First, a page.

Although chickens and squirrels can co-exist, you may sometimes find chickens chasing squirrels away from their eggs, chicks, or food. But do squirrels ever fight back against the chickens?
Can squirrels attack chickens? Squirrels can attack chickens, and such attacks may end up with the chicken getting harmed. More times than not, such attacks are precipitated by a tussle for food and eggs. But it could also be triggered by chickens fending a squirrel away from their chicks.
In this article, we find out if squirrels can kill baby chicks. We also discuss some ways to keep squirrels away from your chickens.
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Will Squirrels Kill Baby Chicks?
Squirrels will kill baby chicks if they have to. Many people think squirrels are herbivores, so this revelation might come as a surprise. However, squirrels are omnivores, and if there is a need to eat flesh, they will. Plus, they are opportunistic feeders, so if the baby chicks are the only available food, they will go after them.
With their large incisors and molar teeth, squirrels can easily tear through the flesh of a baby chick. Of course, what comes after is the inevitable death of the defenseless baby chicken.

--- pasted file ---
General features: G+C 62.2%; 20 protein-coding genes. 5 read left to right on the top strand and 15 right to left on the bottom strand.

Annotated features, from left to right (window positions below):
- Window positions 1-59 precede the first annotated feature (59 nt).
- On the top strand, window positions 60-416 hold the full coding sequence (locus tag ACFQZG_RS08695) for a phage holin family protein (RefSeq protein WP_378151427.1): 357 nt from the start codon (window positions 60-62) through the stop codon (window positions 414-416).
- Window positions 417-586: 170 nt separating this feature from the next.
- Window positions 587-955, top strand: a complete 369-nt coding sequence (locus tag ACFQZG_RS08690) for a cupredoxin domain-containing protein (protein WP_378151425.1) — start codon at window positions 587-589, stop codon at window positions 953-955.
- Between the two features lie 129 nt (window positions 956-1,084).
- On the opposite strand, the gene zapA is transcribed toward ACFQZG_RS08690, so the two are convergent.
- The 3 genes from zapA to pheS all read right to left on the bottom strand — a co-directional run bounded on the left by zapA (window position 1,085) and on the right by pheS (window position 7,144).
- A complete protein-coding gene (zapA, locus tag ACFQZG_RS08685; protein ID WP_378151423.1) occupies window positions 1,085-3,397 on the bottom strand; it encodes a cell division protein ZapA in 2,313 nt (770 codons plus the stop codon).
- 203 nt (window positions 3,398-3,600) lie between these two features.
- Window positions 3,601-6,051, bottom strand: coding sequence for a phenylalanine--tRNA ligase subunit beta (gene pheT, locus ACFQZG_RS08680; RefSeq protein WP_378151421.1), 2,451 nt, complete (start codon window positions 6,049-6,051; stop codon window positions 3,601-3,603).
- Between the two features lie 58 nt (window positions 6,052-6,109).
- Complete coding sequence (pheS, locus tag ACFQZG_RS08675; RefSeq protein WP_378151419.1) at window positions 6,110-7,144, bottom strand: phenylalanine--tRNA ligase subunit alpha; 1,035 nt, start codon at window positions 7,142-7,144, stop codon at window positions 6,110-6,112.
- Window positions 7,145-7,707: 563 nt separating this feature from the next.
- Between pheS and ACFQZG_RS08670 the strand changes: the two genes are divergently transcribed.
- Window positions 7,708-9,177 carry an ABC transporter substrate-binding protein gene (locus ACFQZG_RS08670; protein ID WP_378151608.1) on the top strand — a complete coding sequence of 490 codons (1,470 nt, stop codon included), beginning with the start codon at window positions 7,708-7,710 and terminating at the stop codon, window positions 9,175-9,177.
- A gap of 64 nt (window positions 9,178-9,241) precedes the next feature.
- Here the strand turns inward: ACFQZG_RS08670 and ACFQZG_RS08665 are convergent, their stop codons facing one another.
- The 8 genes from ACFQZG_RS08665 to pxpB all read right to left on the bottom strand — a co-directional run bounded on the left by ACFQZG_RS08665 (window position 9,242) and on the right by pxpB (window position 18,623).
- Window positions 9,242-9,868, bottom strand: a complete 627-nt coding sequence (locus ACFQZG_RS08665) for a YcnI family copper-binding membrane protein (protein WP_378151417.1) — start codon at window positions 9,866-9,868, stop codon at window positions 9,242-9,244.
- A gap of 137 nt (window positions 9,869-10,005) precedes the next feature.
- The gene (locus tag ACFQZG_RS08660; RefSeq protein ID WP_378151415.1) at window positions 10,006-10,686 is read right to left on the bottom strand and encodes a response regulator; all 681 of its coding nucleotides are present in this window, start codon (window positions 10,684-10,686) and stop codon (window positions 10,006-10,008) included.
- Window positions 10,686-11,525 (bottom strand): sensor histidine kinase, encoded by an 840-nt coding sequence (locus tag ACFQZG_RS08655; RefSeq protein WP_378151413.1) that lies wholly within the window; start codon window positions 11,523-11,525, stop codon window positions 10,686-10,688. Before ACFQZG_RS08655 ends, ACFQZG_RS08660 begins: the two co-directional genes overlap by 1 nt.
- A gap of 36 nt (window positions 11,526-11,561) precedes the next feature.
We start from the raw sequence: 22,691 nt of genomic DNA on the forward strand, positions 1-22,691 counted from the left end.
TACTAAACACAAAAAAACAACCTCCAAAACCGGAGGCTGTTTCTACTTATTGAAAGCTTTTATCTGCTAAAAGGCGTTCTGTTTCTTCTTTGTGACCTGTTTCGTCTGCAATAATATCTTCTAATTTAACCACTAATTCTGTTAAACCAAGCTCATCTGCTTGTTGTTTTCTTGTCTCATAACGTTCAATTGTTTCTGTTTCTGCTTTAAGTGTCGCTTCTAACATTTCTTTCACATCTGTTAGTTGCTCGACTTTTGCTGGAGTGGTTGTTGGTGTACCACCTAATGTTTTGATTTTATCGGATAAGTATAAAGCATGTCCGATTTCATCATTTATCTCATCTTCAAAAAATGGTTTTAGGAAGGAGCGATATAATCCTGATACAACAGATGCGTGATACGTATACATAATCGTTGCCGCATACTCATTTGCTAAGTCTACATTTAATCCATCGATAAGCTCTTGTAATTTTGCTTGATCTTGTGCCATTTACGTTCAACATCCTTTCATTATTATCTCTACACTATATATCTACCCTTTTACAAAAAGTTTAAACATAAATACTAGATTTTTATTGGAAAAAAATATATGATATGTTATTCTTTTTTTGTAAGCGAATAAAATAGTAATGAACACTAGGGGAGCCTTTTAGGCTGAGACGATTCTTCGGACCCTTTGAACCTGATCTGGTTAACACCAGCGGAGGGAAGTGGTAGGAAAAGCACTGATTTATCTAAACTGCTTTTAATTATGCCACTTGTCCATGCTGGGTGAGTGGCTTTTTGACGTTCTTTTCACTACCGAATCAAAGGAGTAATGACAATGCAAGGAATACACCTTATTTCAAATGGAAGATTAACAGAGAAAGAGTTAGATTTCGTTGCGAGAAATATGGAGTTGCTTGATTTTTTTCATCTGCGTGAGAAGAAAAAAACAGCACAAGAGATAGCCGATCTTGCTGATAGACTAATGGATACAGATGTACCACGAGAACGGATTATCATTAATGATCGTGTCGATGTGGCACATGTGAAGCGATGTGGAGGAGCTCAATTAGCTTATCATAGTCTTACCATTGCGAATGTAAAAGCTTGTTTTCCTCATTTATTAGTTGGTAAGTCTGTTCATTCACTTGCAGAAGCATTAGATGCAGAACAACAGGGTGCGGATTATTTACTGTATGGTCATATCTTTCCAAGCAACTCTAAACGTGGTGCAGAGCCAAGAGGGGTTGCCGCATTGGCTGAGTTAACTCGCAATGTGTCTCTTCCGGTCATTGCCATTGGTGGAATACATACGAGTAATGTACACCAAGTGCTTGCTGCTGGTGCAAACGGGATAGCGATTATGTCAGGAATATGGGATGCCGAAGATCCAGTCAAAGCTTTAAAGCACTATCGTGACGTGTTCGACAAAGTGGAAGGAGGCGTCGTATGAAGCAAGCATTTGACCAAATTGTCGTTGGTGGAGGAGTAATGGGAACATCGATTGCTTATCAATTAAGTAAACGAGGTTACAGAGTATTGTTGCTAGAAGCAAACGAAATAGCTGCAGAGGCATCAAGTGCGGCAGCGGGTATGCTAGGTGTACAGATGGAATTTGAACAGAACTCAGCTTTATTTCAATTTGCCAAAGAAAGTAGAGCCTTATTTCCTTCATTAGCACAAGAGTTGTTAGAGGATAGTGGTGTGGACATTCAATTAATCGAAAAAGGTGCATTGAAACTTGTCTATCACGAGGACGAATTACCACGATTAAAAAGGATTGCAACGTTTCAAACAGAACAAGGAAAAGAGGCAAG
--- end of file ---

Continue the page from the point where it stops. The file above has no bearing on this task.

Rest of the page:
In the absence of options, squirrels can go as far as stealing a nestling that has just hatched. Lucky for the squirrels, baby chicks are helpless during the nestling phase since their parents are out in search of food. This state of helplessness gives them the perfect opening to attack and kill baby chicks.
Will Squirrels Attack or Kill Chickens?
Squirrels will attack chickens for their feed, chicks, and eggs. Then in some cases, squirrels will kill chickens during such attacks.
Generally, their primary targets are eggs and feed. But with time, if you do not nip them in the bud, they may start going after the chickens.
This menace is not exclusive to ground squirrels as tree squirrels also do the same. However, ground squirrels pose more of a threat than tree squirrels because they always hunt in packs.
Fortunately, most squirrels are afraid of humans. So, they can be easily scared away when caught in the act.
How to Keep Squirrels Away From Your Chickens
The following are some ways to keep squirrels away from your chickens:
Although chicken wires can help keep chickens in a coop, they are not strong enough to keep squirrels out. Hardware mesh (hardware cloth), on the other hand, can effectively keep squirrels and most predators out of the coop.
To keep a squirrel away from your chicken, cover every vulnerable entry space in the coop like the windows with hardware mesh. Also, bury the hardware mesh around the pen at least 4 feet deep.
When a squirrel is hungry and determined, it can easily chew through chicken wire or dig its way into the chicken coop. But with hardware mesh, this is very unlikely.
Squirrels cannot chew hardware mesh as readily as they chew chicken wire. Plus, since the mesh is buried at least 4 feet into the soil, the squirrels are unlikely to dig deep enough to go under it. In many cases, squirrels dig up to 3 feet deep, occasionally reaching 6 feet.